Alcohol Safety On New Year's Eve
New Year's Eve brings lots of unsafe alcohol consumption but you need safety on New Year's Eve. Whether you're sober or not, you should make plans to stay safe this New Year's holiday. Here are some ways to ensure alcohol safety on New Year's Eve.
Alcohol, New Year's and Road Safety
You might not have plans to drink alcohol on New Year's, but millions of people do (Staying Sober For New Year's: My Plan). New Year's day is infamously one of the least safe days to be on the road. The American National Highway Traffic Safety Administration (NHTSA) reports that while New Year's Day is not often not the deadliest day on the road (that dubious distinction usually falls on Thanksgiving or Independence Day), but it is the day with the highest percentage of traffic fatalities involving effects of alcohol impairment. In addition, both traffic fatalities, in general, and those involving alcohol impairment occur much more frequently at night, and many New Year's revelers are out late into the night.
Alcohol-impaired drivers are not the only traffic hazard: intoxicated pedestrians and bicyclists contribute to unsafe conditions. A pedestrian or bicyclist who's been drinking alcohol is more likely to act erratically and disobey the rules of the road, creating hazardous conditions for drivers.
Alcohol and Other New Year's Safety Hazards
Car accidents are not the only safety issue that comes up on New Year's Eve: intoxication can lead to other types of accidents, fighting, unprotected sex, and alcohol poisoning. It can also increase the opportunities for assault or even hypothermia We should all know about the effects of alcohol on our brains and bodies so we can minimize risky behavior caused by substance abuse. According to information from Brown University Health Promotion, a blood alcohol content (BAC) of .05-.06 produces mild sedation and a slight decrease in reaction time and fine muscle coordination. At .07-.09, people experience more significant balance problems and impaired motor coordination, hearing and vision. Keep in mind, at this stage you are hovering around the legal mark of intoxication in most states, .08 BAC. At .11-.12, people experience distinct impairment of mental faculties and at .14-.15, they show major impairment of mental faculties and motor skills. At this point, the Brown researchers say, partyers need medical evaluation.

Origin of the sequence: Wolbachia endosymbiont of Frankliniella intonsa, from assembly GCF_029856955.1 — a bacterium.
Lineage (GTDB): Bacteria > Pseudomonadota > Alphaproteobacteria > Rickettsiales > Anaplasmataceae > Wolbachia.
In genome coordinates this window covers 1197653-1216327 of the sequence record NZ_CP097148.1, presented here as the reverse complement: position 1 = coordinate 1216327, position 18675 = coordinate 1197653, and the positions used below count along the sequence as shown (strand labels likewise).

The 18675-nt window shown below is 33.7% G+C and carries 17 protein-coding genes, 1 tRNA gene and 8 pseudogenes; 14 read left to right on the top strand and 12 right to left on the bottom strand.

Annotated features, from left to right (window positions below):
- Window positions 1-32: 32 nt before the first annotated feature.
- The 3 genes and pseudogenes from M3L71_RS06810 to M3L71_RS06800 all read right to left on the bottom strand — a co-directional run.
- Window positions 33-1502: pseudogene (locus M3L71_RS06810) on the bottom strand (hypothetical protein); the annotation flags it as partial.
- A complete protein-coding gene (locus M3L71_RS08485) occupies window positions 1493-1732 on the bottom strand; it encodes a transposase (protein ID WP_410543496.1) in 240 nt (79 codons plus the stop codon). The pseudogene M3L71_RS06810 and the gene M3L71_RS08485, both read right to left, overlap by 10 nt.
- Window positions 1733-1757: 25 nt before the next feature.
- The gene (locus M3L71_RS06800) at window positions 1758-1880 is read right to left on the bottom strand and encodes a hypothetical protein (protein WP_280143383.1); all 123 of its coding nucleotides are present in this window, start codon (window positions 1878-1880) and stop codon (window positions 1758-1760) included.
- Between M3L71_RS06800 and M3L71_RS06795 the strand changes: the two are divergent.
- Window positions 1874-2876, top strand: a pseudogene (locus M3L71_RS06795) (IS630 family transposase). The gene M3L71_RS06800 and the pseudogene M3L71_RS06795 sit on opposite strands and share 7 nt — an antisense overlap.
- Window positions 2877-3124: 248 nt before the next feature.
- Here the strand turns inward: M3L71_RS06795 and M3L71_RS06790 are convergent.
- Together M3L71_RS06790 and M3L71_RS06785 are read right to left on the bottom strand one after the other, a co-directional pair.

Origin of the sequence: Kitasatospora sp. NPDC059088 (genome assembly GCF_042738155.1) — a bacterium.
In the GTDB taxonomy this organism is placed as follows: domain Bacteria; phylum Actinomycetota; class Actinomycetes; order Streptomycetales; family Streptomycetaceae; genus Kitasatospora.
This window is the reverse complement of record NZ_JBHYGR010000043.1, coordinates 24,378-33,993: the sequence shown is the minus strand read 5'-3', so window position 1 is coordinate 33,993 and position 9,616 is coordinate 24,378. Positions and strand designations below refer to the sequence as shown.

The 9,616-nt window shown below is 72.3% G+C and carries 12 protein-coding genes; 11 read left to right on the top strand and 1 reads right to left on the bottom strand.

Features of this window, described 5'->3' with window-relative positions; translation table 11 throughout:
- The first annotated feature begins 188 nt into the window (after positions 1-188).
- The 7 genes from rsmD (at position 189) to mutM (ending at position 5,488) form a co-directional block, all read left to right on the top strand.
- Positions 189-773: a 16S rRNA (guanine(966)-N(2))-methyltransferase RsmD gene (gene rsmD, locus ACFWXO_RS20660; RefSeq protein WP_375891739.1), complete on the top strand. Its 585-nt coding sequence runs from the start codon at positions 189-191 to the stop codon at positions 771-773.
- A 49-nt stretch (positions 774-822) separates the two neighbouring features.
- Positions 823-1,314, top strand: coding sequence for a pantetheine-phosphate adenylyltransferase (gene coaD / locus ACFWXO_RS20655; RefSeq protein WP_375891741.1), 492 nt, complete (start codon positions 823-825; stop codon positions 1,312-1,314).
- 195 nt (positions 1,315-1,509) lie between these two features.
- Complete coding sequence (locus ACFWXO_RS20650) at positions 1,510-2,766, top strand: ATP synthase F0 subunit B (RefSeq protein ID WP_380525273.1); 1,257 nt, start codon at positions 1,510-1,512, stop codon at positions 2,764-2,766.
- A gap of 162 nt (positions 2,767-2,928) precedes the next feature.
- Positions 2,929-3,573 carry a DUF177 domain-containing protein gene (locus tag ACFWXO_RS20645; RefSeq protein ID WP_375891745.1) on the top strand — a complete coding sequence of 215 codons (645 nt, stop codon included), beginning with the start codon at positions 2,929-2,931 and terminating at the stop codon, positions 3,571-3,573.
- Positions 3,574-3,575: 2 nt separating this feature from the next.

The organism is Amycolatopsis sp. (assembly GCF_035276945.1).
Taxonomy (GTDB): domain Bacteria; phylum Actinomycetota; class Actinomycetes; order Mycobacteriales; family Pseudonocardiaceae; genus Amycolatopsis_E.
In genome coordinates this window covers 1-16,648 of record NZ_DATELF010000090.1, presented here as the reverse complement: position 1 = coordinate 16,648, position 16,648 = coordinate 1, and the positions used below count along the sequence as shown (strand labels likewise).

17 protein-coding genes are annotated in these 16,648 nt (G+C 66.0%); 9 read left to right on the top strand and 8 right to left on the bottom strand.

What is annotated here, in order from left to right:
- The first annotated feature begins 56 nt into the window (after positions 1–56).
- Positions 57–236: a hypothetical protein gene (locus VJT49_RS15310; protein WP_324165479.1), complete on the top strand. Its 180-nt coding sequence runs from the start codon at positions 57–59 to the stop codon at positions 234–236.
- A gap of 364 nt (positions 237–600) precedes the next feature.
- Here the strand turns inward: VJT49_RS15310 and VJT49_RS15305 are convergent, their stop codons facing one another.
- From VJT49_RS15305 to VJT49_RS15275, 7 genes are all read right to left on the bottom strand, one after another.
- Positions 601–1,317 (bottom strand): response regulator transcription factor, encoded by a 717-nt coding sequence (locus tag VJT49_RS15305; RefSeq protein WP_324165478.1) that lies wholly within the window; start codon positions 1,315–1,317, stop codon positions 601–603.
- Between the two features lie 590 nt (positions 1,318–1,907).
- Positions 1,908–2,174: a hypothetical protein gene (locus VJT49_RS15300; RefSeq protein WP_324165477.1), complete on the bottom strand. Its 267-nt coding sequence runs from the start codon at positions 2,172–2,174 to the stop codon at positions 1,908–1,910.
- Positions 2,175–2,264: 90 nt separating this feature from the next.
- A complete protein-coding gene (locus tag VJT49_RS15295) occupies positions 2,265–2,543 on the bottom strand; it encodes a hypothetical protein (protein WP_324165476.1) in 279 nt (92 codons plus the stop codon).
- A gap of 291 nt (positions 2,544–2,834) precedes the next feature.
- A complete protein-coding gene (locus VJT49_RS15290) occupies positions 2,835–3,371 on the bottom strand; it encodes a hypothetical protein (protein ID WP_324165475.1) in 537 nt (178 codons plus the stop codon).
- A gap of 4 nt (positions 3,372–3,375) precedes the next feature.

Due to widespread binge drinking, getting to dangerous BACs might not require as much drinking as you think. For a 125 pound woman to reach around the legal limit--which still is impaired and can still lead to driving under the influence arrest in many states-- requires only two servings of alcohol. For a 150 pound man, about three servings of alcohol will get him to the legal limit.
According to a report from the Centers for Disease Control and Prevention (CDC), six Americans die every day from alcohol poisoning. Although binge drinking is most common among young adults, the large majority of alcohol poisoning deaths were men ages 35 to 64. In other words, alcohol poisoning is not just a problem for teenagers and college campuses.
Tips for Alcohol Safety on New Year's Eve
Here are some ideas to help you celebrate New Year's Eve safely.
- If you are traveling by car, always have a designated driver and enough seat belts for everyone. And remember, a designated driver should be someone who consumes no alcohol or other mind-altering substances--not the person who seems "least drunk" or "still okay to drive."
- Pace yourself. It can take hours for alcohol to fully affect you, and everyone reacts differently. Also remember, many mixed drinks and even glasses of beer and wine are actually larger than a serving. An alcohol beverage serving size is approximately 12 ounces of beer, five ounces of wine, and 1.5 ounces of hard liquor. So a pint of beer is really two servings and, according to data from the National Institute for Health (NIH), a margarita is 1.7 servings and a mojito is 1.3.
- Know the signs of alcohol poisoning (inability to wake up, vomiting, slowed breathing, irregular breathing, bluish skin, seizures) and immediately seek medical help for someone you suspect to be experiencing it.
Of course, these safety tips are good to keep in mind year-round. As a person in alcohol recovery, I always find New Year's prospects challenging, since the emphasis of most events is on drinking alcohol. However, I also do not feel compelled to go out on New Year's Eve, and oftentimes it seems more hassle than it's worth. However you decide to ring in the new year, I hope you all stay safe and I wish everyone good recovery and mental health in 2016.
Lesley, K. (2015, December 28). Alcohol Safety On New Year's Eve, HealthyPlace. Retrieved on 2021, April 22 from https://www.healthyplace.com/blogs/debunkingaddiction/2015/12/alcohol-safety-on-new-years-eve